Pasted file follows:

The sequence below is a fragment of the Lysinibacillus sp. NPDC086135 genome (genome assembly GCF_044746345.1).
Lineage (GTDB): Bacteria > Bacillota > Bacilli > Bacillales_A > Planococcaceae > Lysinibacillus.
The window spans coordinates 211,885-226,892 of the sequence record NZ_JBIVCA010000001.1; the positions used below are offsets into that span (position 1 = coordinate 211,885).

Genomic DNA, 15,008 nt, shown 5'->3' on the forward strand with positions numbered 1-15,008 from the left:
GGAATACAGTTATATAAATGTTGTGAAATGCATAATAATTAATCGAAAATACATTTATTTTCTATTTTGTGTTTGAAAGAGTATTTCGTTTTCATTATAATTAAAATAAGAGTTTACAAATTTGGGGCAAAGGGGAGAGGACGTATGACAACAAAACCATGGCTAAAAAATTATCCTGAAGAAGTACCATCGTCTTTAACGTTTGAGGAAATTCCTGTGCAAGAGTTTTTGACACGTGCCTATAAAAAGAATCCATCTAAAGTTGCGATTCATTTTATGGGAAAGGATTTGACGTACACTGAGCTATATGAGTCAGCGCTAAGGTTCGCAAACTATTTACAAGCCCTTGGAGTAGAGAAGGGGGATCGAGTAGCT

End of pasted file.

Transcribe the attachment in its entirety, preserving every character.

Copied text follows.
The sequence below is a fragment of the Lysinibacillus sp. NPDC086135 genome (genome assembly GCF_044746345.1).
Lineage (GTDB): Bacteria > Bacillota > Bacilli > Bacillales_A > Planococcaceae > Lysinibacillus.
The window spans coordinates 211,885-226,892 of the sequence record NZ_JBIVCA010000001.1; the positions used below are offsets into that span (position 1 = coordinate 211,885).

Genomic DNA, 15,008 nt, shown 5'->3' on the forward strand with positions numbered 1-15,008 from the left:
GGAATACAGTTATATAAATGTTGTGAAATGCATAATAATTAATCGAAAATACATTTATTTTCTATTTTGTGTTTGAAAGAGTATTTCGTTTTCATTATAATTAAAATAAGAGTTTACAAATTTGGGGCAAAGGGGAGAGGACGTATGACAACAAAACCATGGCTAAAAAATTATCCTGAAGAAGTACCATCGTCTTTAACGTTTGAGGAAATTCCTGTGCAAGAGTTTTTGACACGTGCCTATAAAAAGAATCCATCTAAAGTTGCGATTCATTTTATGGGAAAGGATTTGACGTACACTGAGCTATATGAGTCAGCGCTAAGGTTCGCAAACTATTTACAAGCCCTTGGAGTAGAGAAGGGGGATCGAGTAGCT